The title, "Final Girl," suggests a story that will comment upon one of the longstanding narrative tropes of slasher-movie cinema—that the last survivor left to face off against the madman/alien/creature/ghost will inevitably be female. In the loosest sense, the film proper kind of does this, but in an unsurprising, rather plodding way that offers little to no surprises or insight into this genre convention. Indeed, 2013's deliciously unnerving, Adam Wingard-directed "You're Next" could have been rechristened with this moniker and much more savvily lived up to the concept of a final girl. In contrast, the noticeably underdeveloped "Final Girl" goes through the motions while introducing a bevy of central plot points that never lead to a payoff. Whatever substance the film has can be almost strictly attributed to Abigail Breslin (2015's "Maggie"), humanizing a character who gets no help from screenwriter Adam Prince.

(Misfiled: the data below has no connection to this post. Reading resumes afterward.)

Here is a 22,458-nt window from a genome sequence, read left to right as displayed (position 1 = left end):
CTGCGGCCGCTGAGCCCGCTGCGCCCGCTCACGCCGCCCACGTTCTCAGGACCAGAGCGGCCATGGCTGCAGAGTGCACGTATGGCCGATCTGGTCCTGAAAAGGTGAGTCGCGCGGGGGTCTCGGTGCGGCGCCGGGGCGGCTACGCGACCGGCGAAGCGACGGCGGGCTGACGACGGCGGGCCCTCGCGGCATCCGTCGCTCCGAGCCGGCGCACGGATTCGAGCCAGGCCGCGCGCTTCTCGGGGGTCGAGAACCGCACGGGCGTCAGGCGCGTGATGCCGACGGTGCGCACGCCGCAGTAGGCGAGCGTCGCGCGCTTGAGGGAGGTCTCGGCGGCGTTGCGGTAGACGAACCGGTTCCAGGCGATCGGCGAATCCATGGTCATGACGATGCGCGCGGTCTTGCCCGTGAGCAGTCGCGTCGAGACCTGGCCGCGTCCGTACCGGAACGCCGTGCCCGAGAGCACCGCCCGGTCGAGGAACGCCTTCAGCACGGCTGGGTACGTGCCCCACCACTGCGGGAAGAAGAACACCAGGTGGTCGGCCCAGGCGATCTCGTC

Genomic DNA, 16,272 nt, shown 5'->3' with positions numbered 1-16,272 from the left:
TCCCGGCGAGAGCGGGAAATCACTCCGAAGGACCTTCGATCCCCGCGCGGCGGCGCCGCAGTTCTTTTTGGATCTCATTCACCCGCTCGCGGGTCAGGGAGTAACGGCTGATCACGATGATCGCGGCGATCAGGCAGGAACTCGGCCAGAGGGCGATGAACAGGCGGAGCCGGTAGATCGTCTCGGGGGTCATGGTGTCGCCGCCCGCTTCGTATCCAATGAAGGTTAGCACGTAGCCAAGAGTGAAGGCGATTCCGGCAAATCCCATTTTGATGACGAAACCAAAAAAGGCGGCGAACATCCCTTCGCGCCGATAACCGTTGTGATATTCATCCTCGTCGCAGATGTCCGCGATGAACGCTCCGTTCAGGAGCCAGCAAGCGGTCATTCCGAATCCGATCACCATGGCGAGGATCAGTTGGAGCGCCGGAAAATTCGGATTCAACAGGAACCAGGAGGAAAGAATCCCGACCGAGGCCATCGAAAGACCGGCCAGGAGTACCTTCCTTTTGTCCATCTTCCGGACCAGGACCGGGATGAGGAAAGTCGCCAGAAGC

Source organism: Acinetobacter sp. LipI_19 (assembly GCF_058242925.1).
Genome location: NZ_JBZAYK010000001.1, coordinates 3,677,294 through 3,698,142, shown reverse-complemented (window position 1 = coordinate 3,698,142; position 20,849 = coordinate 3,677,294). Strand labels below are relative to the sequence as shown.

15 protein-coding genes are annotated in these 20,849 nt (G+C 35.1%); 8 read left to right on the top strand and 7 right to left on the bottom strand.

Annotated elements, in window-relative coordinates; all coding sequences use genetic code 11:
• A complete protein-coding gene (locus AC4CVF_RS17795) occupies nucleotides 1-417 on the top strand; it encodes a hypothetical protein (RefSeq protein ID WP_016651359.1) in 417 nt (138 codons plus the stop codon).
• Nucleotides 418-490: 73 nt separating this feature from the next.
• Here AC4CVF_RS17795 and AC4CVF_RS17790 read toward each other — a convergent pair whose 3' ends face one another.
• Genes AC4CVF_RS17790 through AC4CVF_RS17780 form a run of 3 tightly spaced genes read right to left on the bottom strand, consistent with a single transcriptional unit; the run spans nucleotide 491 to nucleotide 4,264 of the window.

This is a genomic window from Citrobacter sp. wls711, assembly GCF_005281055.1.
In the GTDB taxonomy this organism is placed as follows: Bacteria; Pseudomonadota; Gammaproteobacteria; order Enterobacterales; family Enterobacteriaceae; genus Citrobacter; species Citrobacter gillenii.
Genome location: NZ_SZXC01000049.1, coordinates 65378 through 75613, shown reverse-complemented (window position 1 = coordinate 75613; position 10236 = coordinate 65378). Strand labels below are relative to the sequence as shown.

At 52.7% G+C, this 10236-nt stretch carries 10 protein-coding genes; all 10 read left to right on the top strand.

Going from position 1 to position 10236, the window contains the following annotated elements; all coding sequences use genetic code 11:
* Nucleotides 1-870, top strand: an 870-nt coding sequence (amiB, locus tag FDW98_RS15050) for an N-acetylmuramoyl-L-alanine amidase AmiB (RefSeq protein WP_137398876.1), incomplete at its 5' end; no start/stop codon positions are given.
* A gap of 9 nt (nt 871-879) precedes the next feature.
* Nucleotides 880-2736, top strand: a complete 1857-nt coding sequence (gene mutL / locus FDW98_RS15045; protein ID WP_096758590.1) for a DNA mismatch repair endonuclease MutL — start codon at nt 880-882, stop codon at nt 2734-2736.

Twelve years ago, orphan Veronica (Abigail Breslin) was taken under the wing of William (Wes Bentley), a man thirsty for vengeance following the murders of his wife and daughter. Meticulously trained to be her own greatest weapon, a teenage Veronica is finally prepped for her mission. Luring 17-year-old serial killers Jameson (Alexander Ludwig), Shane (Cameron Bright), Danny (Logan Huffman) and Nelson (Reece Thompson) into a situation where she appears to be most vulnerable, Veronica plans to turn her hunters into the hunted with cold, undaunted efficiency.
See Dustin Putman, TheFilmFile.com. for full review